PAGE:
As anyone who has watched the Scripps National Spelling Bee on TV might have suspected, a spelling bee contains incredibly fertile ingredients for a successful musical comedy.
There’s inherent drama in the material, along with humour, tension, and poignant backstories galore.
Cast and crew at Lord Tweedsmuir Secondary are putting the final touches on this year’s production, The 25th Annual Putnam County Spelling Bee, taking the stage next week for three public performances.
The Tony award-winning musical comedy follows a group of overachieving outsiders vying for the spelling championships of a lifetime – the national spelling bee in Washington, D.C.
The cast – chosen through an open audition process, with rehearsals taking place after school – includes actors in Grade 8 to Grade 12.
While most high school musicals require its teenaged stars to portray characters who are years, sometimes decades, older than themselves, it was the reverse for The 25th Annual Putnam County Spelling Bee.
Fast says his cast is playing kids aged 10 and 11 – the same age of spelling bee competitors that are the real-life inspiration for the show.
“They have to act ‘down’, below their ages, but we don’t overplay that too much,” says Fast, who’s joined by vocal director Sher Bennett, who’s responsible for choreography and vocals, and musical director Ron Rutley, who handles the live orchestra.
Sets and staging for the show is relatively simple, because the action takes place in a school gymnasium, requiring a minimal set of chairs and a trophy table, plus props like a “No Bully Zone” sign and a state flag.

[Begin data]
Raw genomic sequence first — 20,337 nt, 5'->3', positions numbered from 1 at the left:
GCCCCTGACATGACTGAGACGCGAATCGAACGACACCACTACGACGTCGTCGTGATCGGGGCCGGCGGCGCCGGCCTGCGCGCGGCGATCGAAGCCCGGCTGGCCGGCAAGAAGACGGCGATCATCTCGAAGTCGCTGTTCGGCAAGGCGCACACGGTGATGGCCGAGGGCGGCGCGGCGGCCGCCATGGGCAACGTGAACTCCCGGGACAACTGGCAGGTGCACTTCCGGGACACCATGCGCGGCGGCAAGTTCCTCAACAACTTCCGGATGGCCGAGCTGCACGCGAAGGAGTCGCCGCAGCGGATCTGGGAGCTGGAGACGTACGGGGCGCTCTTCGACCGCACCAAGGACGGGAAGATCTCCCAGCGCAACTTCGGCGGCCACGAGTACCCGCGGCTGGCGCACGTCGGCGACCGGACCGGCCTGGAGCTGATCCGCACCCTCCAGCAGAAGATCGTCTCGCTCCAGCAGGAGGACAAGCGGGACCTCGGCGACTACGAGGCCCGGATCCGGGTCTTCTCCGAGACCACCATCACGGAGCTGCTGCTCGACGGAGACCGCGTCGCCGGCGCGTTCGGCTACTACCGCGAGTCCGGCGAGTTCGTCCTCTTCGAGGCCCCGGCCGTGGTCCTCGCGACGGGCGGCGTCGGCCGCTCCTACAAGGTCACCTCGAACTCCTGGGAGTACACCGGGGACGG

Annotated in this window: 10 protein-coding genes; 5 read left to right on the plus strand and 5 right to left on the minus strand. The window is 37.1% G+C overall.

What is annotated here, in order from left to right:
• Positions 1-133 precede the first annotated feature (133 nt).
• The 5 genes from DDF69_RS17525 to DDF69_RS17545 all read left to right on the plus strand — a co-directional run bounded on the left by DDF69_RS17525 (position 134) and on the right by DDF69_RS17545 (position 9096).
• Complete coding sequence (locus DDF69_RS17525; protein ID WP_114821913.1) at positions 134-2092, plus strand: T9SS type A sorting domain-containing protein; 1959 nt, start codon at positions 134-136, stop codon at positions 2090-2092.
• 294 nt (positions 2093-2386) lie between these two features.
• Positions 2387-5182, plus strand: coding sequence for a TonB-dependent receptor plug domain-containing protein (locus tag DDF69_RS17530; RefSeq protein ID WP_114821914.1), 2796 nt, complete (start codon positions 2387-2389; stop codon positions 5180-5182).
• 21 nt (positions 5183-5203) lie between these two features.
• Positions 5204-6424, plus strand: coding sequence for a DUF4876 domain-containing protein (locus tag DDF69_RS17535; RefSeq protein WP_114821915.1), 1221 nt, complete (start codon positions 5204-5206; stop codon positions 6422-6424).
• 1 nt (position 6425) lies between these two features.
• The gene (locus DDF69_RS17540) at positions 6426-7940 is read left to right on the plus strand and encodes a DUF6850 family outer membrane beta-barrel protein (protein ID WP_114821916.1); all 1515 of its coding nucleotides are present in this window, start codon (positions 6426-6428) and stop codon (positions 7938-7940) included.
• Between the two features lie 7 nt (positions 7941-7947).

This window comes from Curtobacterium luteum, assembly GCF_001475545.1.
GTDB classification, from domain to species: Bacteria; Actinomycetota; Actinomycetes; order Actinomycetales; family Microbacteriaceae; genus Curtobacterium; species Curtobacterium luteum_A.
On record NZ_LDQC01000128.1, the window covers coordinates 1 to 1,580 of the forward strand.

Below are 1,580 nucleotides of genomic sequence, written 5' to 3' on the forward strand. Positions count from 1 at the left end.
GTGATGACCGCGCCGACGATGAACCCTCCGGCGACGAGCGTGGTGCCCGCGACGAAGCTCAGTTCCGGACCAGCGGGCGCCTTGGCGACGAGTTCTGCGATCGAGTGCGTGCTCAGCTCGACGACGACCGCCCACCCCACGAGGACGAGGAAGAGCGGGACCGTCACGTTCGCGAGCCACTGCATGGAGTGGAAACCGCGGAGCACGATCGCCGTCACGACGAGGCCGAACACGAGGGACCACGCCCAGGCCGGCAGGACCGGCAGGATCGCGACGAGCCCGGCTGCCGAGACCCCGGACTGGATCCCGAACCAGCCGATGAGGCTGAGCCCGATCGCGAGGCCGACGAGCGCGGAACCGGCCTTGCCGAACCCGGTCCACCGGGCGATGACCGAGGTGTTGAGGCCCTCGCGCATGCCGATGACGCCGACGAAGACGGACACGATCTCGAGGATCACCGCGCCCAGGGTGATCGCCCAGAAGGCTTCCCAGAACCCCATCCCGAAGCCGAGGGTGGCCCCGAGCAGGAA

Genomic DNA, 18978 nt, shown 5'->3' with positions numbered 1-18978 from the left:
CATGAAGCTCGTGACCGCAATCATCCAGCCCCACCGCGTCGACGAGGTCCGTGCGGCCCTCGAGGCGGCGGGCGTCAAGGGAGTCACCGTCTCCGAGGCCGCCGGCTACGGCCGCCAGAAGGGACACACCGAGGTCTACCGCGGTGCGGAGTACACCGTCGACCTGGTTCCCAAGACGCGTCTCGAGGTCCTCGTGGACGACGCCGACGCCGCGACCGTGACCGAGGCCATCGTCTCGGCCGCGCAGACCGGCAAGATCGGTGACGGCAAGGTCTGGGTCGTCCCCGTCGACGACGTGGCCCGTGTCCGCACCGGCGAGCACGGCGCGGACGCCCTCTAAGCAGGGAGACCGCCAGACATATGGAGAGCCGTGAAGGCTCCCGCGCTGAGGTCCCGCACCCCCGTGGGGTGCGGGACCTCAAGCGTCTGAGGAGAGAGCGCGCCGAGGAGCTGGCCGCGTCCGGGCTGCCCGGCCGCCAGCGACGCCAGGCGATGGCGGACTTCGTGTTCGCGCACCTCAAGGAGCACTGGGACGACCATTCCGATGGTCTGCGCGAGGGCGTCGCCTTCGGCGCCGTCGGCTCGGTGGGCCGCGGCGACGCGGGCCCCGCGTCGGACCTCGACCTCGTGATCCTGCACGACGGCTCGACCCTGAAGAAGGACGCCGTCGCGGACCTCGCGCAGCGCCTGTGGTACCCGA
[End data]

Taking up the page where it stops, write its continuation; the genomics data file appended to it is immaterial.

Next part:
“It’s very clearly an American show,” he says. “I didn’t try to Canadianize it.”
The costume budget didn’t exactly break the bank, either. Students improvised their own costumes after watching real spelling bee competitions on YouTube.
“A lot of [the actors] are real keeners and they went online last fall and started watching,” Fast says.
There’s a few adult-aged roles, too, including the “Comfort Counsellor,” a woman who’s doing her community service by order of the courts, offering juice boxes to angst-ridden competitors.
The Broadway version featured six cast members who recruited four audience members before each show to act as guest spellers on stage.
“We, however, wanted to cast as many kids as possible,” says Fast. “So we casted our ‘audience members’ instead with four more student actors.”
Surprisingly, that decision didn’t present any major obstacles when it came to revising the script.
Besides, the show features plenty of songs, allowing the “audience” cast members to join in with minimal script edits.
“So for us, basically, the audience members join in all the singing numbers and they don’t have any speaking roles except when they go to the microphone and get eliminated.”
Lord Tweedsmuir’s extended timetable – introduced two years ago to accommodate more students – has presented some rehearsal issues for Putnam County, which take place after school.
But nonetheless it feels good to sink their artistic teeth into a full-length production.
Last year, due to the threatened teachers’ job action in B.C., the school presented a series of evenings of one-act plays shows instead, which turned out really well. Fast says there was just one cancellation – the final show.
The production will be staged for elementary schools on Monday, April 29, along with three evening performances for the public on April 30, May 2 and May 3.
– Tickets are $7 for adults and $5 for students. They’re available at the school’s main office and will be for sale at the door. Doors open at 6:30 p.m., and the show is at 7 p.m.